iSixSigma

Constancy of Purpose

I’m sure most anyone reading this blog is familiar with Deming’s 14 points. I recall studying them when I first started my Six Sigma journey and though they all have their place, one keeps coming back to me over and over again: Constancy of Purpose. When I first read this one I felt a bit like it was a no brainer. Over time I’ve come to realize most things Deming said fall into the “brainer” category andI think I know why he felt this was so important.

I’m going to save you the speech on leadership here because 1) you’ve heard it all before and 2) I’d like to discuss this point relative to project selection.

When evaluating an office, plant, division, etc. for project opportunities, have you ever stopped to gauge the local leadership in terms of Constancy of Purpose? Do you think it’s a good idea to put a such a factor in your project prioritization matrix? I’m thinking it probably is. If, for example, you are dealing with managers with very little patience and limited knowledge of Six Sigma it would probably be wise to consider projects which make an impact quickly, even if you know there are greater opportunities elsewhere. I submit that it is more important todemonstrate results earlyso you can gain support from this type of manager for the larger, longer duration projects. The risk of not doing so is to be cut off in the middle of a long project because of their lack of patience.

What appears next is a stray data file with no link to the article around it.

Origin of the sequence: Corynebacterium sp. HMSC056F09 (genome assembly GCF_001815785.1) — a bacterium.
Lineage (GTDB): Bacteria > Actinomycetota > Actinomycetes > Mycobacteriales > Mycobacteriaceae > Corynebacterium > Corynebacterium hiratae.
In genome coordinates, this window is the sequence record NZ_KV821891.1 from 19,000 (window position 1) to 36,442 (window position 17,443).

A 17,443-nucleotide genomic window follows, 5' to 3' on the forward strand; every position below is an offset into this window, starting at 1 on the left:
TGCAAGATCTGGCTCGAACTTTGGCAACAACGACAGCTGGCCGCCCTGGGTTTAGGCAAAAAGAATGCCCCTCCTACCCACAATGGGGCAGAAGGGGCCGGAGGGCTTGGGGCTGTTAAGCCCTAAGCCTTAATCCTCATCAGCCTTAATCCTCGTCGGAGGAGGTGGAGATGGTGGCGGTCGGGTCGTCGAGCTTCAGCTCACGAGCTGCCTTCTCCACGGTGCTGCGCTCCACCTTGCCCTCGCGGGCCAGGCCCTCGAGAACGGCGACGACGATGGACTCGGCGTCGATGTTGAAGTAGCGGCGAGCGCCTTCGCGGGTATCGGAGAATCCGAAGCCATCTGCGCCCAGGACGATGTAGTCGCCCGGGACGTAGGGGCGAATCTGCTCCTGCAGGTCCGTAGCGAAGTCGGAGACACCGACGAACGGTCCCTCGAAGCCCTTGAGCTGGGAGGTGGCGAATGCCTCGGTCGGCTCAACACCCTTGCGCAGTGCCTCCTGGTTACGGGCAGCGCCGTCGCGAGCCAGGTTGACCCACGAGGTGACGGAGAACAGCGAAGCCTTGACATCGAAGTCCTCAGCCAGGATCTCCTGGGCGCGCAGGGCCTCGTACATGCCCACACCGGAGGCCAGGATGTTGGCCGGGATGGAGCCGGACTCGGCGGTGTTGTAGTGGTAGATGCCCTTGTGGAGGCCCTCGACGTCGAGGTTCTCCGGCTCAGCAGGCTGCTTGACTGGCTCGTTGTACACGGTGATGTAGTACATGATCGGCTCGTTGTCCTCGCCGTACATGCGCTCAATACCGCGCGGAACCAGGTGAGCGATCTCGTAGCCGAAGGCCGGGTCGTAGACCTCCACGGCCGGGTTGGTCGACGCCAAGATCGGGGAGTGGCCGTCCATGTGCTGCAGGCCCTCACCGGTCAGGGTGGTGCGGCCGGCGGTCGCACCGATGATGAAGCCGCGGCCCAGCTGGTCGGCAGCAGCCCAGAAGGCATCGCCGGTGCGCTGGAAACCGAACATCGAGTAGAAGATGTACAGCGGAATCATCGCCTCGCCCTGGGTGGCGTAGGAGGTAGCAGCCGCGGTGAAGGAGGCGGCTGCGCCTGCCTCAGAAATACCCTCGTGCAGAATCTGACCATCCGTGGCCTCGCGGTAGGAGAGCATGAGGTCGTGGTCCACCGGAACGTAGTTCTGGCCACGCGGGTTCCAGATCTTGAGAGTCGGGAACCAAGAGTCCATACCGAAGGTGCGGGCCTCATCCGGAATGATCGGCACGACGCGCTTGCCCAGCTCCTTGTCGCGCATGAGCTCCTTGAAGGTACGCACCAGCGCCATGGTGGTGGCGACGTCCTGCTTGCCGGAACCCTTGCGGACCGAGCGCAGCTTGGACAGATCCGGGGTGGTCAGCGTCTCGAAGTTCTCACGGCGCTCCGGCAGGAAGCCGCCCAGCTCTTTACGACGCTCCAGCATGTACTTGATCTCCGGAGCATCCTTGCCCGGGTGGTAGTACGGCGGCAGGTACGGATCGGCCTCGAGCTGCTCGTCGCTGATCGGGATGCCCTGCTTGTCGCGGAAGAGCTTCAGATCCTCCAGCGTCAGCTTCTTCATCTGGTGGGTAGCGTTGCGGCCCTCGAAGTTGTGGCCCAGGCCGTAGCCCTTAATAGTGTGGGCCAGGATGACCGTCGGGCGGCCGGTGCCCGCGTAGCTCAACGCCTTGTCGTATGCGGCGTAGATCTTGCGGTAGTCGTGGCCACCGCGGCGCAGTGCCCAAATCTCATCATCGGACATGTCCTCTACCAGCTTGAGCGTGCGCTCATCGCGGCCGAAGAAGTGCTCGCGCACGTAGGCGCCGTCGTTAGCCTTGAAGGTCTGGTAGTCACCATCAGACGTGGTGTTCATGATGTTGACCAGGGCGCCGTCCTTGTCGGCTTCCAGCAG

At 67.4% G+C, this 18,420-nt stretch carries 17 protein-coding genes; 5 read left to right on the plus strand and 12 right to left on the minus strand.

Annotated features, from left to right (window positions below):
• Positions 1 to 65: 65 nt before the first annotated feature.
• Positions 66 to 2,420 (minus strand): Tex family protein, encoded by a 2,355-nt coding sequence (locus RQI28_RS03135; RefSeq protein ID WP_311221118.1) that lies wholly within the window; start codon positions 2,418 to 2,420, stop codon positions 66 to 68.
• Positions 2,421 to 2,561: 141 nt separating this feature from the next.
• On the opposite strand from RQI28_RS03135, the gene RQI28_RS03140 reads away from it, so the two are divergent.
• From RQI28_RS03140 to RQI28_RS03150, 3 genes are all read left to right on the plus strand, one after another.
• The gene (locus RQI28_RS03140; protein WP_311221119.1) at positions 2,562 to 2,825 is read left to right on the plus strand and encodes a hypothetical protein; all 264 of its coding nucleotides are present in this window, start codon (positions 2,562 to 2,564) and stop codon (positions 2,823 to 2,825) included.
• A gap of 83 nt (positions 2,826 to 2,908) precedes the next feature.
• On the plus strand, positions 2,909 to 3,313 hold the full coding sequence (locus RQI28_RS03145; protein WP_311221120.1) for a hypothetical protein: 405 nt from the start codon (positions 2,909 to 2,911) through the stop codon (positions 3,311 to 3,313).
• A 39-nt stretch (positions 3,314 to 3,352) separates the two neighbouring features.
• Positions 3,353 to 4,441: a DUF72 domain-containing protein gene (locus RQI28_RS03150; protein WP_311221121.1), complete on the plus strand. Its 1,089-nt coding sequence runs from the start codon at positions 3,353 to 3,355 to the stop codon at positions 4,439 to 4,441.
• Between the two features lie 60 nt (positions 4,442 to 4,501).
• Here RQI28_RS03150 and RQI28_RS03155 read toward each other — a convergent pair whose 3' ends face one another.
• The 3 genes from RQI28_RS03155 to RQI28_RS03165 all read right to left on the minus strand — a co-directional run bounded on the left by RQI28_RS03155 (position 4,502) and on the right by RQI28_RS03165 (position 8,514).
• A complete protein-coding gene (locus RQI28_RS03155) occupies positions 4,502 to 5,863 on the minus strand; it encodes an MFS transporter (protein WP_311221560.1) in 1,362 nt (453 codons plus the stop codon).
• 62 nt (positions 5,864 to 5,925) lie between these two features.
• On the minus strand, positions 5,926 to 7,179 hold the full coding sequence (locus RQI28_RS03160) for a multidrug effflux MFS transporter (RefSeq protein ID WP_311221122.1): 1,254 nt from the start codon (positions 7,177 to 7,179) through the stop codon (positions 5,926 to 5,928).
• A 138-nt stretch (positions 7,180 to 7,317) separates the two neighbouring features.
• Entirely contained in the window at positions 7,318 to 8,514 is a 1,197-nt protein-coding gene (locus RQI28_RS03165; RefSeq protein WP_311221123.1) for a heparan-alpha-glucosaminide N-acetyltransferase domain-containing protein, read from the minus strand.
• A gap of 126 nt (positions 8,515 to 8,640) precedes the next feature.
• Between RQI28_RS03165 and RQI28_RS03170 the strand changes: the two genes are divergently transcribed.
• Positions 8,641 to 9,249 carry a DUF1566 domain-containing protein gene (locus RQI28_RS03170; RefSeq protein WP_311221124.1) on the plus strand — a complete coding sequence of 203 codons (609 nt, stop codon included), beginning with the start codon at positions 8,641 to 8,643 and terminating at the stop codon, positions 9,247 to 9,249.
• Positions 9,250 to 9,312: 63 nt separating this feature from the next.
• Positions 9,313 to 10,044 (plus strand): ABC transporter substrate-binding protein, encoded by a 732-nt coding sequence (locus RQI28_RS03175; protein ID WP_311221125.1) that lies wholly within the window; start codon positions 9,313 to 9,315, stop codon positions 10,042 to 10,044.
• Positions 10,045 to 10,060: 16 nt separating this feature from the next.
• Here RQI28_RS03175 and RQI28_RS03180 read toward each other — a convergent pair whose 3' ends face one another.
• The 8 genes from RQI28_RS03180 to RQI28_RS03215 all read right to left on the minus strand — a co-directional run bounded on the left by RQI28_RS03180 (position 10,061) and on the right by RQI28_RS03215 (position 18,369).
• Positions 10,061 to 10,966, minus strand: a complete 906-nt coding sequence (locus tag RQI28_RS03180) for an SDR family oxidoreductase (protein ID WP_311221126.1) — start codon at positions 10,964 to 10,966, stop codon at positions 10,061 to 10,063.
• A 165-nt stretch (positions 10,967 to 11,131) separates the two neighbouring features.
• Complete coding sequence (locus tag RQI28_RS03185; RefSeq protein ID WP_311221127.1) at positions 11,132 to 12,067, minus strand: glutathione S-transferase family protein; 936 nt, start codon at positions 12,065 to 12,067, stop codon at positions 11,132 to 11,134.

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I don’t think it’s necessary to belabor the point, I just wanted tothrow it out there to see if anyone might beinterested in sharing their ideas on Constancy of Purpose as it pertains to project selection. Feel free to post your thoughts and/or maybe a link to related information. If you have a project prioritization matrix which includes a category similar to what I’ve discussed here I’d love to see it.

Later.

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Comments 5

  1. Gary P Cox

    Michael:
    Our company has a ’Project Council’ made up of representatives from different ’departments’, each submitting possible projects into the project hopper from their areas. (about a dozen of us on the council)

    We’re now developing the project selection so that projects won’t get into the hopper until a draft charter is created, based on some facts which indicate a higher than acceptable defect rate in meeting customer requirments, as measured by our "Company Scorecard".